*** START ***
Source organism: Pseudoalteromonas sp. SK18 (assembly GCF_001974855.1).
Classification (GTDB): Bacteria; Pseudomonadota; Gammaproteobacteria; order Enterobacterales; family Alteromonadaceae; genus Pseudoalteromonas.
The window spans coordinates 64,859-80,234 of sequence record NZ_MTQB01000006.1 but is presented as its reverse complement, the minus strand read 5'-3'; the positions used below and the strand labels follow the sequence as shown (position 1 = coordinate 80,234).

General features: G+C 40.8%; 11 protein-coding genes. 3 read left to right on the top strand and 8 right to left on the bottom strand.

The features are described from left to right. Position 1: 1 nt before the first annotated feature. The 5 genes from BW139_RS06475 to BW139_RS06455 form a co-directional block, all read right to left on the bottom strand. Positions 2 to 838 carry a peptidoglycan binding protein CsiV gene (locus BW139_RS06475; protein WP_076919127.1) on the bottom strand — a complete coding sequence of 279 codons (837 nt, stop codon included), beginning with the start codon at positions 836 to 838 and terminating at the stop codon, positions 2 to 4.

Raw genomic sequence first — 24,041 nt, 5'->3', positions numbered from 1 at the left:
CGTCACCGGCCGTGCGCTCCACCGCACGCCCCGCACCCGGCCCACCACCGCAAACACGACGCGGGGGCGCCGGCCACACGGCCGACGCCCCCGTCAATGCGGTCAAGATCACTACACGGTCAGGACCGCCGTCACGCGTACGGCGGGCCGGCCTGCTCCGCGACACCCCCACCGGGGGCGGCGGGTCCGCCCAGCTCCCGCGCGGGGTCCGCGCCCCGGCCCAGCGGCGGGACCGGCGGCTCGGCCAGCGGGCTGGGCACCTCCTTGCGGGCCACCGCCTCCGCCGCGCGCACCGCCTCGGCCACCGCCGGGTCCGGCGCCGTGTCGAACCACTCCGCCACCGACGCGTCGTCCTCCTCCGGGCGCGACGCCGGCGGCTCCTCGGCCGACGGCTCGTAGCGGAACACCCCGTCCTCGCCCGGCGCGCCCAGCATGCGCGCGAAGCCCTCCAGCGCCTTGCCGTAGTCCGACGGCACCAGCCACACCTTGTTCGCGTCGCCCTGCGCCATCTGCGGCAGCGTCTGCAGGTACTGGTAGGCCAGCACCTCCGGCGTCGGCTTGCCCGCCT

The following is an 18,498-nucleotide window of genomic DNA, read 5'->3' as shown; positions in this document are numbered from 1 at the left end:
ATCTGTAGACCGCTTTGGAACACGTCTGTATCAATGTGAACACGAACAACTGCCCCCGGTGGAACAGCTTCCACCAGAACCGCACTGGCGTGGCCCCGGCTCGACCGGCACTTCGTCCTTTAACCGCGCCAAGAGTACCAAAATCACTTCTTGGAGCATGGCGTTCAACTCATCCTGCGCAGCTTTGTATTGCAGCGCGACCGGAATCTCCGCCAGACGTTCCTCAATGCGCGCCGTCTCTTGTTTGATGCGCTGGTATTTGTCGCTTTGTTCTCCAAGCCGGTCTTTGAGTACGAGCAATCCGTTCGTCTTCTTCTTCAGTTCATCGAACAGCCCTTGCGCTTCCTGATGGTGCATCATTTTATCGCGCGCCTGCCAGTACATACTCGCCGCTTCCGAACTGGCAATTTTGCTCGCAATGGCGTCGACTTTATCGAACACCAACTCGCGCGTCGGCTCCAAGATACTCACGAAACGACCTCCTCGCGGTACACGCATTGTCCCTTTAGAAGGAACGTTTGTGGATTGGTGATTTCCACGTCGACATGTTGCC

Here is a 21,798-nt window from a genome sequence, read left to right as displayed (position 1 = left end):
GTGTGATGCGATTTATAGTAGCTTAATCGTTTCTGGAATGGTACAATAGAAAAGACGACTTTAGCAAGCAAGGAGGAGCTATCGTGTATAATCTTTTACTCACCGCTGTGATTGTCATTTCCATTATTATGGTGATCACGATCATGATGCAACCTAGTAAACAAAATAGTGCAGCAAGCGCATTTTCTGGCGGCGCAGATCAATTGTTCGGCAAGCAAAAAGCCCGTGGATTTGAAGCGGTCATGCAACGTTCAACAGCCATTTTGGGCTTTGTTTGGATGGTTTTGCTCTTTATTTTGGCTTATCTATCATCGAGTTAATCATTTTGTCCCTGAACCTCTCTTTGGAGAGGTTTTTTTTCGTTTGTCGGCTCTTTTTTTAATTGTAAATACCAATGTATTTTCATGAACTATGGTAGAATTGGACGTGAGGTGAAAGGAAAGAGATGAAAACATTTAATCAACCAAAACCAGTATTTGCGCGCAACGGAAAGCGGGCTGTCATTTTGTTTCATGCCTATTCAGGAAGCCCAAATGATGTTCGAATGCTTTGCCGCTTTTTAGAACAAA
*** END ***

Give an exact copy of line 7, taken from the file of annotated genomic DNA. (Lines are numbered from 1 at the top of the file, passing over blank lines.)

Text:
CGTCACCGGCCGTGCGCTCCACCGCACGCCCCGCACCCGGCCCACCACCGCAAACACGACGCGGGGGCGCCGGCCACACGGCCGACGCCCCCGTCAATGCGGTCAAGATCACTACACGGTCAGGACCGCCGTCACGCGTACGGCGGGCCGGCCTGCTCCGCGACACCCCCACCGGGGGCGGCGGGTCCGCCCAGCTCCCGCGCGGGGTCCGCGCCCCGGCCCAGCGGCGGGACCGGCGGCTCGGCCAGCGGGCTGGGCACCTCCTTGCGGGCCACCGCCTCCGCCGCGCGCACCGCCTCGGCCACCGCCGGGTCCGGCGCCGTGTCGAACCACTCCGCCACCGACGCGTCGTCCTCCTCCGGGCGCGACGCCGGCGGCTCCTCGGCCGACGGCTCGTAGCGGAACACCCCGTCCTCGCCCGGCGCGCCCAGCATGCGCGCGAAGCCCTCCAGCGCCTTGCCGTAGTCCGACGGCACCAGCCACACCTTGTTCGCGTCGCCCTGCGCCATCTGCGGCAGCGTCTGCAGGTACTGGTAGGCCAGCACCTCCGGCGTCGGCTTGCCCGCCT